Sponsor and status
Sponsor. Representative for Illinois's 11th congressional district. Democrat.
Last Updated: May 25, 2010
Length: 3 pages
H.Con.Res. 278 (111th) was a concurrent resolution in the United States Congress.
A concurrent resolution is often used for matters that affect the rules of Congress or to express the sentiment of Congress. It must be agreed to by both the House and Senate in identical form but is not signed by the President and does not carry the force of law.
Resolutions numbers restart every two years. That means there are other resolutions with the number H.Con.Res. 278. This is the one from the 111th Congress.
This concurrent resolution was introduced in the 111th Congress, which met from Jan 6, 2009 to Dec 22, 2010. Legislation not passed by the end of a Congress is cleared from the books.
How to cite this information.
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GovTrack.us. (2021). H.Con.Res. 278 — 111th Congress: Expressing the sense of Congress that a grateful Nation supports and salutes Sons and Daughters ... Retrieved from https://www.govtrack.us/congress/bills/111/hconres278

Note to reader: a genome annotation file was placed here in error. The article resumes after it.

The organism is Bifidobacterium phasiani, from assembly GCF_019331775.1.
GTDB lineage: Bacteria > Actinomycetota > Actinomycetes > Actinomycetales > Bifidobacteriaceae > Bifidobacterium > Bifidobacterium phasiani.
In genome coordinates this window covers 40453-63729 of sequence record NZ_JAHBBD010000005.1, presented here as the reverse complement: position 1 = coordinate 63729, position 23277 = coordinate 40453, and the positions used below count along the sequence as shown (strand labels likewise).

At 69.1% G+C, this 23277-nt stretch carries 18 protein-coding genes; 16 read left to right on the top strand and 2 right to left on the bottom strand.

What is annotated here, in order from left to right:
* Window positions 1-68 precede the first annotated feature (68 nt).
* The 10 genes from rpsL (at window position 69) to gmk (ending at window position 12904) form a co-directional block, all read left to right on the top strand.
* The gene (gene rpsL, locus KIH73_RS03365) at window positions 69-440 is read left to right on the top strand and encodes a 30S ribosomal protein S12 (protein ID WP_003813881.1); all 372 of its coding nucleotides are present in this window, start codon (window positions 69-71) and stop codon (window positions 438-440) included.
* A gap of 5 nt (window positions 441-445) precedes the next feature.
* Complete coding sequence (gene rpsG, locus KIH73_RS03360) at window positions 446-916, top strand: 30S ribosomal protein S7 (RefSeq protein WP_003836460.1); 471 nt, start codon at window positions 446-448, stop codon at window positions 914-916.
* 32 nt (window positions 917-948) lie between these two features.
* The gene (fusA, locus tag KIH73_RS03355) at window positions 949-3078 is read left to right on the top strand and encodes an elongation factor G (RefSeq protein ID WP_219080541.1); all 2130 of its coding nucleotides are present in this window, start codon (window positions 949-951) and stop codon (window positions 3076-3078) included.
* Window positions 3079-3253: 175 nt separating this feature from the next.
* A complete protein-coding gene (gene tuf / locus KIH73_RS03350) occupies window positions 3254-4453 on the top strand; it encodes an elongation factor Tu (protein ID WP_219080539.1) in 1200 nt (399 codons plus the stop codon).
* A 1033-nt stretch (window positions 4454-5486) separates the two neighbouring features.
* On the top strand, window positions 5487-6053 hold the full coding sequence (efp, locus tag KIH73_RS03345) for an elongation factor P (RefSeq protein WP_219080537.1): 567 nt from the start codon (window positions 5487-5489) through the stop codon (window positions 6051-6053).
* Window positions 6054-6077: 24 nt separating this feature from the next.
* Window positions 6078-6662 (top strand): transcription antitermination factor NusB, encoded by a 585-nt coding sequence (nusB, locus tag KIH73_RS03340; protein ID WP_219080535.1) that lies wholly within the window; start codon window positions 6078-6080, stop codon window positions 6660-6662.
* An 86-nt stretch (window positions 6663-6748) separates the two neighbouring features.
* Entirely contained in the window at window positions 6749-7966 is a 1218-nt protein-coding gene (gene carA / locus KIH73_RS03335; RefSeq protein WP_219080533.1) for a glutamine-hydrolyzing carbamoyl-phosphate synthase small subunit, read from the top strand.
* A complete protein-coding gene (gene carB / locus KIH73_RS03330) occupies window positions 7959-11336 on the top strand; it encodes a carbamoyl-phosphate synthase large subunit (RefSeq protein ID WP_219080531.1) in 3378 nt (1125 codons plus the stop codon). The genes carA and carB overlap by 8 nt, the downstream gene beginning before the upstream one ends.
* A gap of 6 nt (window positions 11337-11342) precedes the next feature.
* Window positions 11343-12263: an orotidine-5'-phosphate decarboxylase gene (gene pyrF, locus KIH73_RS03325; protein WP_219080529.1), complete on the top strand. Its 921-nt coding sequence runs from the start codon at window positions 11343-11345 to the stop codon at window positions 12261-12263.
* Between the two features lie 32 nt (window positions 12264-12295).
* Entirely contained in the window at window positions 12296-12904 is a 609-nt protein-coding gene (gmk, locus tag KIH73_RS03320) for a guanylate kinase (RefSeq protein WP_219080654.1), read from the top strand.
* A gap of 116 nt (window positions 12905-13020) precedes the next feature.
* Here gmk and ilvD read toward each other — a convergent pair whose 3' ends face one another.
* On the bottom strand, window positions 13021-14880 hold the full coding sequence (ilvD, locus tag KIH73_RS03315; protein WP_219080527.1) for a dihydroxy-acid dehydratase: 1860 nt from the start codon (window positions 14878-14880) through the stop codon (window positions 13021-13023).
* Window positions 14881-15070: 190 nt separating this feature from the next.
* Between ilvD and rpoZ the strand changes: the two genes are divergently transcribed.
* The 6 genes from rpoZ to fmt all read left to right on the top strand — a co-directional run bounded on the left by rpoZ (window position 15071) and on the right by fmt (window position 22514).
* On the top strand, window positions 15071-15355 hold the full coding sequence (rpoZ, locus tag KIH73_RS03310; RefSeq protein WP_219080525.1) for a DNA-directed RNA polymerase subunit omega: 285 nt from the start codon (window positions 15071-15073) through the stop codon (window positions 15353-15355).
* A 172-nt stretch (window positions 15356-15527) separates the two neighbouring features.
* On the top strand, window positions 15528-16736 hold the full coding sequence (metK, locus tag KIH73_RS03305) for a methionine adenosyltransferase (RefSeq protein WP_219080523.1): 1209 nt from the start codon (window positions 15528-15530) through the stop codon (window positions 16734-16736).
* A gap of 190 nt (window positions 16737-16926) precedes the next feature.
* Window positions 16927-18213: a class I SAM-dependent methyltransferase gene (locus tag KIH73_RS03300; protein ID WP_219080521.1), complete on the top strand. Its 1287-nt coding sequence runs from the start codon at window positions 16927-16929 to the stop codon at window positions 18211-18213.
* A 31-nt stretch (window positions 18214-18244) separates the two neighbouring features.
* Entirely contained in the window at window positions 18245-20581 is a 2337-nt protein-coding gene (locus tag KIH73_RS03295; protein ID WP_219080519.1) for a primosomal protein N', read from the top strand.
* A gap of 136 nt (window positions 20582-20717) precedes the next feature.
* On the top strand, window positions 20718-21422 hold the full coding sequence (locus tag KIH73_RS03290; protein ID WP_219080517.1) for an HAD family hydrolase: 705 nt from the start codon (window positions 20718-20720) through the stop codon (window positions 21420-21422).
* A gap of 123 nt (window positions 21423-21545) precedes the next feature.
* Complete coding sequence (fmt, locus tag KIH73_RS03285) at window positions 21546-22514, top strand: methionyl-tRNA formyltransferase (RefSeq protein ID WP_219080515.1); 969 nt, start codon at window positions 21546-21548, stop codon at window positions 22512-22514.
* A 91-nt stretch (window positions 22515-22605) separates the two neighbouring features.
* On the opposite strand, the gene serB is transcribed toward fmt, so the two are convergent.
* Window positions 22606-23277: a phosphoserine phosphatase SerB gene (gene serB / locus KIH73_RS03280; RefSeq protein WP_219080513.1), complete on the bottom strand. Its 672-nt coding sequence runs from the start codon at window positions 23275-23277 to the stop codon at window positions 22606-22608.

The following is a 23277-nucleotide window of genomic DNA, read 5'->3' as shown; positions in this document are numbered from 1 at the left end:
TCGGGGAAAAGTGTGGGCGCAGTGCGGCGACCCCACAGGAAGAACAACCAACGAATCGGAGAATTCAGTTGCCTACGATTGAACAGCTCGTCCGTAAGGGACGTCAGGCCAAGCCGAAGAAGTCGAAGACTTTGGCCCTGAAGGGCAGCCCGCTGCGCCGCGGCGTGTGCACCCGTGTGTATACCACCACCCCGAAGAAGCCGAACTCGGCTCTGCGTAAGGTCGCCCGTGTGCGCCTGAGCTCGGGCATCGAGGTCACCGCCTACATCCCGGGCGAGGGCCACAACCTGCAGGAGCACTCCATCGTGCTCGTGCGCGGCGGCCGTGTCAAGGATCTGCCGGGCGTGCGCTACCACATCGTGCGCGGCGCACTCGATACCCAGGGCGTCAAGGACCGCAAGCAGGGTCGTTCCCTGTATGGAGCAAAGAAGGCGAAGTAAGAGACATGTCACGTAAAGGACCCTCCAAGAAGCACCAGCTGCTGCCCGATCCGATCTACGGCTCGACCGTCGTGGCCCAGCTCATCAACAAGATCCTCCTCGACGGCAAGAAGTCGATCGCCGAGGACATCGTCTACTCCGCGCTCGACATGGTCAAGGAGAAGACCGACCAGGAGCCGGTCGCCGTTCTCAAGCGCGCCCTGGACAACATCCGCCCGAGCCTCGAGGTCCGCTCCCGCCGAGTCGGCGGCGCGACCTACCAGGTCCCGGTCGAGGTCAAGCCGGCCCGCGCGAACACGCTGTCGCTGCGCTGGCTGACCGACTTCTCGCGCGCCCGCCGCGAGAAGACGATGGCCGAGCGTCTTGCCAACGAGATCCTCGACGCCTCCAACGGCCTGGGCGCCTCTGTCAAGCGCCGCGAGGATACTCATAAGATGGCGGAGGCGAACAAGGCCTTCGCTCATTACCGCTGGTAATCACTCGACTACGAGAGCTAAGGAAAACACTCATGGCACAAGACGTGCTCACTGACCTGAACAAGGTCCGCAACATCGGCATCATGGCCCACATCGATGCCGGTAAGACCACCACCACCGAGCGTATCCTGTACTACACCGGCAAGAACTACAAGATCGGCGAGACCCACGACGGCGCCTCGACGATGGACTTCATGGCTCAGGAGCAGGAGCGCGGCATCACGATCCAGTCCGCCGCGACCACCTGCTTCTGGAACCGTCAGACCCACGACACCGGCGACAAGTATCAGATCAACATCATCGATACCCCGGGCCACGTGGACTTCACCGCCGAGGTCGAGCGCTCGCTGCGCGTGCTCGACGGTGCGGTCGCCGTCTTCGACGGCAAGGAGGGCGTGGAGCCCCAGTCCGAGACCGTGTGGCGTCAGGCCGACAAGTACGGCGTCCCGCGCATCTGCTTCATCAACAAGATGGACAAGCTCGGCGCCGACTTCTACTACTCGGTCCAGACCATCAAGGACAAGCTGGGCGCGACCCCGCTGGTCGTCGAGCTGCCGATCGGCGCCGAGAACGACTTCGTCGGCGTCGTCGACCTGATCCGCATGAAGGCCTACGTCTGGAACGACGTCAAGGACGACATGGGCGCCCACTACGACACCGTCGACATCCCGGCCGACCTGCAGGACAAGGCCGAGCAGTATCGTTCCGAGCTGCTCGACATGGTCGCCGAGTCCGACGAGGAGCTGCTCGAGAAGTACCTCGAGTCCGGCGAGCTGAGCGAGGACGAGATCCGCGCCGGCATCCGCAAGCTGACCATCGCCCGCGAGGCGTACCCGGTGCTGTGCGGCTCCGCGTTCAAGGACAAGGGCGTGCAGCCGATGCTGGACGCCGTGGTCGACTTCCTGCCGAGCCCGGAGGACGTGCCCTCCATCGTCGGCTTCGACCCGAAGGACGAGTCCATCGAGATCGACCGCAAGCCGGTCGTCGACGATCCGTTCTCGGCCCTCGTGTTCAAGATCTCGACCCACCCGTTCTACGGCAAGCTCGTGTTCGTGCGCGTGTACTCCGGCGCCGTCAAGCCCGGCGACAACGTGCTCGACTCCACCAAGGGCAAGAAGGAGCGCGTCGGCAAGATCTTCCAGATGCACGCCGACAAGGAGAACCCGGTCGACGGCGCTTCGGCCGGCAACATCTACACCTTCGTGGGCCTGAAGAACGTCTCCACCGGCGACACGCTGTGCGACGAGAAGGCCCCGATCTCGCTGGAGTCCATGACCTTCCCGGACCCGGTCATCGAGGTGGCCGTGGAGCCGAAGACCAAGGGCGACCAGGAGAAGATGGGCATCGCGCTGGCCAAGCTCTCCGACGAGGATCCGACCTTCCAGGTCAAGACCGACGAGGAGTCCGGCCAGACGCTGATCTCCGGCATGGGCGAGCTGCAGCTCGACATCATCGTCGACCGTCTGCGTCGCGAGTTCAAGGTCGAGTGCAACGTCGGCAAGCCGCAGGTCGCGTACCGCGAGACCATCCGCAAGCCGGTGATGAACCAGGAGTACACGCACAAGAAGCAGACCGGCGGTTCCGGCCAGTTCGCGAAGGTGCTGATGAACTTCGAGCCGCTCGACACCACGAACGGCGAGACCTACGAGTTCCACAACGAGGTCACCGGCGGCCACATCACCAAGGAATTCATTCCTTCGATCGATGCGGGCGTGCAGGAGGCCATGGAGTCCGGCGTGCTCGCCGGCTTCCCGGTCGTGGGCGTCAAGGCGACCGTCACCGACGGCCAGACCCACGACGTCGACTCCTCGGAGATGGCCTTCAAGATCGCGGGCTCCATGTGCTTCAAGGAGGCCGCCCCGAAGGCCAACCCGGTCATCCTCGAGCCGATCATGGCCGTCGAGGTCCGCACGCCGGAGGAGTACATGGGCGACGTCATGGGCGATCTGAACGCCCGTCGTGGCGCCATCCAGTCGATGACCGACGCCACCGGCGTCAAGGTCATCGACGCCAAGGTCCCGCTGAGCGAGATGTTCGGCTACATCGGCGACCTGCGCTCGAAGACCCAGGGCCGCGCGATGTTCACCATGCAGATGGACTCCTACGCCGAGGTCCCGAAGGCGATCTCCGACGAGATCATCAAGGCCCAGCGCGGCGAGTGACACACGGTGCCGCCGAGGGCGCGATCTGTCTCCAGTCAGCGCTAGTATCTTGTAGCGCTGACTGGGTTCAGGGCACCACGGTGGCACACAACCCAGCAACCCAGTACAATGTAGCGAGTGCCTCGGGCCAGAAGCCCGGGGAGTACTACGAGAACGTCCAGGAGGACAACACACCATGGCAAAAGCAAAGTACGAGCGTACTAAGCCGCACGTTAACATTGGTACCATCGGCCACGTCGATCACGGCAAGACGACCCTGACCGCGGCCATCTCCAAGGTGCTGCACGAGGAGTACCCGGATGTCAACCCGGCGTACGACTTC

“H.Con.Res. 278 — 111th Congress: Expressing the sense of Congress that a grateful Nation supports and salutes Sons and Daughters ...” www.GovTrack.us. 2010. September 28, 2021 <https://www.govtrack.us/congress/bills/111/hconres278>
Expressing the sense of Congress that a grateful Nation supports and salutes Sons and Daughters in Touch on its 20th Anniversary that is being held on Father’s Day, 2010, at the Vietnam Veterans Memorial in Washington, the District of Columbia, H.R. Con. Res. 278, 111th Cong. (2010).
|title=H.Con.Res. 278 (111th)
|accessdate=September 28, 2021
|author=111th Congress (2010)
|date=May 13, 2010
|quote=Expressing the sense of Congress that a grateful Nation supports and salutes Sons and Daughters ...
Where is this information from?
GovTrack automatically collects legislative information from a variety of governmental and non-governmental sources. This page is sourced primarily from Congress.gov, the official portal of the United States Congress. Congress.gov is generally updated one day after events occur, and so legislative activity shown here may be one day behind. Data via the congress project.